CUBRID Ruby driver implements the interface to enable access from applications in Ruby to CUBRID database server and official one is available as a RubyGem package.
CUBRID Ruby driver is written based on CCI API so affected by CCI configurations such as CCI_DEFAULT_AUTOCOMMIT.
Installing and Configuring Ruby¶
Ruby 1.8.7 or later
You can install the CUBRID Connector through gem. Make sure that you add the -E option so that the environment path where CUBRID has been installed cannot be reset by the sudo command.
sudo -E gem install cubrid
Enter the command line below to install the latest version of CUBRID Ruby driver.
gem install cubrid
Ruby Sample Program¶
This section will explain how to use Ruby ActiveRecord adapter to work with CUBRID database. Create tables by executing the following SQL script.
CREATE TABLE countries( id integer AUTO_INCREMENT, code character varying(3) NOT NULL UNIQUE, name character varying(40) NOT NULL UNIQUE, record_date datetime DEFAULT sysdatetime NOT NULL, CONSTRAINT pk_countries_id PRIMARY KEY(id) ); CREATE TABLE cities( id integer AUTO_INCREMENT NOT NULL UNIQUE, name character varying(40) NOT NULL, country_id integer NOT NULL, record_date datetime DEFAULT sysdatetime NOT NULL, FOREIGN KEY (country_id) REFERENCES countries(id) ON DELETE RESTRICT ON UPDATE RESTRICT, CONSTRAINT pk_cities_id PRIMARY KEY(id) );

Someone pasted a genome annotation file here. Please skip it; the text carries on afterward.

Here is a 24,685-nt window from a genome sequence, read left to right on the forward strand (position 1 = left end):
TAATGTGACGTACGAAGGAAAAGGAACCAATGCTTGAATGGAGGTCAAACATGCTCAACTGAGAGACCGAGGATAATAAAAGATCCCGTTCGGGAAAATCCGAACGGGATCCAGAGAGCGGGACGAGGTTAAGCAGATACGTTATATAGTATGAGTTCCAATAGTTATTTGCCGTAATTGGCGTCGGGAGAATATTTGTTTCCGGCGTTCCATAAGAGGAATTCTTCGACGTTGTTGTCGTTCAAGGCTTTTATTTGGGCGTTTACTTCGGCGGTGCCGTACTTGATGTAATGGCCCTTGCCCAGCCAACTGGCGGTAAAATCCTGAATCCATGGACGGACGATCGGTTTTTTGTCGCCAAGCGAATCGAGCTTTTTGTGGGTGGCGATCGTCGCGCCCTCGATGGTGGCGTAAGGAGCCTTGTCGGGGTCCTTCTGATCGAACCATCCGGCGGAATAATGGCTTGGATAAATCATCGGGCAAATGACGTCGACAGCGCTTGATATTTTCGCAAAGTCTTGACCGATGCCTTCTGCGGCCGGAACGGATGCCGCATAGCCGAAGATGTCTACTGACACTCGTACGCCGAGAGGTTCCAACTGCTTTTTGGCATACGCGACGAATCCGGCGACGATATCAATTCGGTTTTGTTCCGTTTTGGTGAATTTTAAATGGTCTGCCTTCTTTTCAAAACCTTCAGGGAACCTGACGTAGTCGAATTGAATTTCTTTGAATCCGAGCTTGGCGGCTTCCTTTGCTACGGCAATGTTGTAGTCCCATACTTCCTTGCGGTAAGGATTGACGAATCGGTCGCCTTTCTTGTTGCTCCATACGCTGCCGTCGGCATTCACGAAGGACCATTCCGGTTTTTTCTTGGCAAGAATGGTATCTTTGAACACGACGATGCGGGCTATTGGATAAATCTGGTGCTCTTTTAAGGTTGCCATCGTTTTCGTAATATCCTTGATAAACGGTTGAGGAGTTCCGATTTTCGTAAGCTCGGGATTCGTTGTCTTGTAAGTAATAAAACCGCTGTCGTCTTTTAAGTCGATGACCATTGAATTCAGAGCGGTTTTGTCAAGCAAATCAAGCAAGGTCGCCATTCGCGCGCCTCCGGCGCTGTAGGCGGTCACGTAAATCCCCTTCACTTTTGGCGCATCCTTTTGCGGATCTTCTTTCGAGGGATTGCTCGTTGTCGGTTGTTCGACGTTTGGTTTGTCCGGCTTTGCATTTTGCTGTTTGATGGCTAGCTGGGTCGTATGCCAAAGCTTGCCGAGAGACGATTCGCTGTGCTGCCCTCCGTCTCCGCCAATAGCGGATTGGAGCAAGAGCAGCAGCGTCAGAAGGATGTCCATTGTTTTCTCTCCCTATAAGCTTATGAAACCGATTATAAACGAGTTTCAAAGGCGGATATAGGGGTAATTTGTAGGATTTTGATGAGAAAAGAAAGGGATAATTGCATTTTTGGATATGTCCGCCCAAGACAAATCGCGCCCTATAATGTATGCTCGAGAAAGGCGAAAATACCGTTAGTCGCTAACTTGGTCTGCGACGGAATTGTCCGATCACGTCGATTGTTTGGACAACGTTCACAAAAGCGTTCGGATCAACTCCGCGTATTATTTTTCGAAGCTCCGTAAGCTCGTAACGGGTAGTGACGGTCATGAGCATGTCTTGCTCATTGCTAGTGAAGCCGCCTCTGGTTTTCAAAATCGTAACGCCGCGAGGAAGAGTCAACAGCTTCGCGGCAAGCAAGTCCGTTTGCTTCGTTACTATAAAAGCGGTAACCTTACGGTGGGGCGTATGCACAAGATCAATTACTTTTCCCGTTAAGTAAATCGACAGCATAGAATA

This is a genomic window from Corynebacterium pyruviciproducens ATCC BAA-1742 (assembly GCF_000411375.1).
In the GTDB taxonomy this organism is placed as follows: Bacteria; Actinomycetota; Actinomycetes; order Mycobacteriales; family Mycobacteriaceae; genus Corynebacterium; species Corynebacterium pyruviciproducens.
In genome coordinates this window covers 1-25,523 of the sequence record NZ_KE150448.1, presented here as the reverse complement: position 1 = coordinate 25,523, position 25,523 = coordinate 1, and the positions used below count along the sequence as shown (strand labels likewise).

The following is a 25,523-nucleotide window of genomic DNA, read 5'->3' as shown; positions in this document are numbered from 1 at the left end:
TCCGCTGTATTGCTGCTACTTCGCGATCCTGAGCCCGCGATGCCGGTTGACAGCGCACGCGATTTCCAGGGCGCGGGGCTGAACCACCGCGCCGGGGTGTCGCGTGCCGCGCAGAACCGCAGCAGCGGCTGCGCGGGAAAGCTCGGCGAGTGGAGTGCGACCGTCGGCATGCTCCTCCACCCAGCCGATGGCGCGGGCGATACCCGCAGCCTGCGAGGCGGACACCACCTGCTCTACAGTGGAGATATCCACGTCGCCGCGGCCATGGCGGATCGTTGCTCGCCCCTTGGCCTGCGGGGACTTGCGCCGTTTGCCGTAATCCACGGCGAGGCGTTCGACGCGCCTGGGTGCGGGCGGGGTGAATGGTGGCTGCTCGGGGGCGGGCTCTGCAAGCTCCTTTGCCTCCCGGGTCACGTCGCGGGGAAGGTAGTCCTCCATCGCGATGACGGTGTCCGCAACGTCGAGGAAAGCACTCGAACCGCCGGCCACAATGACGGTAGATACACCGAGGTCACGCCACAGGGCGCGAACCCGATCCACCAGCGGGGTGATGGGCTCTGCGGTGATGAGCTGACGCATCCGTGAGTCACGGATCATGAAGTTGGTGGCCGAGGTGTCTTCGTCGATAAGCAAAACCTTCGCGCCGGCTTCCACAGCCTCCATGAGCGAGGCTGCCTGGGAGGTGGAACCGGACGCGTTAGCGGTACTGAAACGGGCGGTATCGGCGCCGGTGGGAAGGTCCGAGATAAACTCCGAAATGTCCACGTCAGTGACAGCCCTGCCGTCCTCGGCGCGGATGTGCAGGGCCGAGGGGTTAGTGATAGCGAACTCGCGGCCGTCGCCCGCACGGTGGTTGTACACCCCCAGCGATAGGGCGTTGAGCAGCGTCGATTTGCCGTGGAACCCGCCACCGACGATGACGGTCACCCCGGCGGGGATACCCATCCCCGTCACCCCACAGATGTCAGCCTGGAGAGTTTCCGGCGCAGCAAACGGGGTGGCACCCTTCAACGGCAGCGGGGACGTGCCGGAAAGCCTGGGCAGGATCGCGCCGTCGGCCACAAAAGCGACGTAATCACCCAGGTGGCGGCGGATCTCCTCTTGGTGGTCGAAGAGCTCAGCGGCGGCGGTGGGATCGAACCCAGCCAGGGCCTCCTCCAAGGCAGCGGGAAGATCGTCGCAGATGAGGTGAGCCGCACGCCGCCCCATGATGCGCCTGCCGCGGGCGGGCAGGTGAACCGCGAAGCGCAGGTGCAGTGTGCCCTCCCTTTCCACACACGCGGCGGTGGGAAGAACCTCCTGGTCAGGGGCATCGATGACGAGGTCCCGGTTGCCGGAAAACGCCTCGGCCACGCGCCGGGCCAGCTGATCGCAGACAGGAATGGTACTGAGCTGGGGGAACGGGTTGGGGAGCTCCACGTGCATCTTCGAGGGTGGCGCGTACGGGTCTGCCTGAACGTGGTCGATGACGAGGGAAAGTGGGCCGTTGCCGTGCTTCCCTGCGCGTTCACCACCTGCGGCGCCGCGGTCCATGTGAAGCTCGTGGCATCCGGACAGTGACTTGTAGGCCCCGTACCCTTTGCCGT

Create a new file named tutorial.rb and add basic configuration.
require 'rubygems' require 'active_record' require 'pp'
Establishing Database Connection
Define the connection parameters as follows:
ActiveRecord::Base.establish_connection( :adapter => "cubrid", :host => "localhost", :database => "demodb" , :user => "dba" )
Inserting Objects into a Database
Before starting to operate on tables, you must declare the two tables’ mapping in the database as ActiveRecord classes.
class Country < ActiveRecord::Base end class City < ActiveRecord::Base end Country.create(:code => 'ROU', :name => 'Romania') Country.create(:code => 'HUN', :name => 'Hungary') Country.create(:code => 'DEU', :name => 'Germany') Country.create(:code => 'FRA', :name => 'France') Country.create(:code => 'ITA', :name => 'Italy', :record_date => Time.now) Country.create(:code => 'SPN', :name => 'Spain')
Selecting Records from a Database
Select records from a database as follows:
romania = Country.find(1) pp(romania) romania = Country.where(:code => 'ROU') pp(romania) Country.find_each do |country| pp(country) end
Updating Database Records
Change the Spain code from ‘SPN’ to ‘ESP’.
Country.transaction do spain = Country.where(:code => 'SPN') spain.code = 'ESP' spain.save end
Deleting Database Records
Delete records from a database as follows:
Country.transaction do spain = Country.where(:code => 'ESP') spain.destroy end
Working with Associations
One method to add cities to a country would be to select the Country and assign the country code to a new City object.
romania = Country.where(:code => 'ROU') City.create(:country_id => romania.id, :name => 'Bucharest');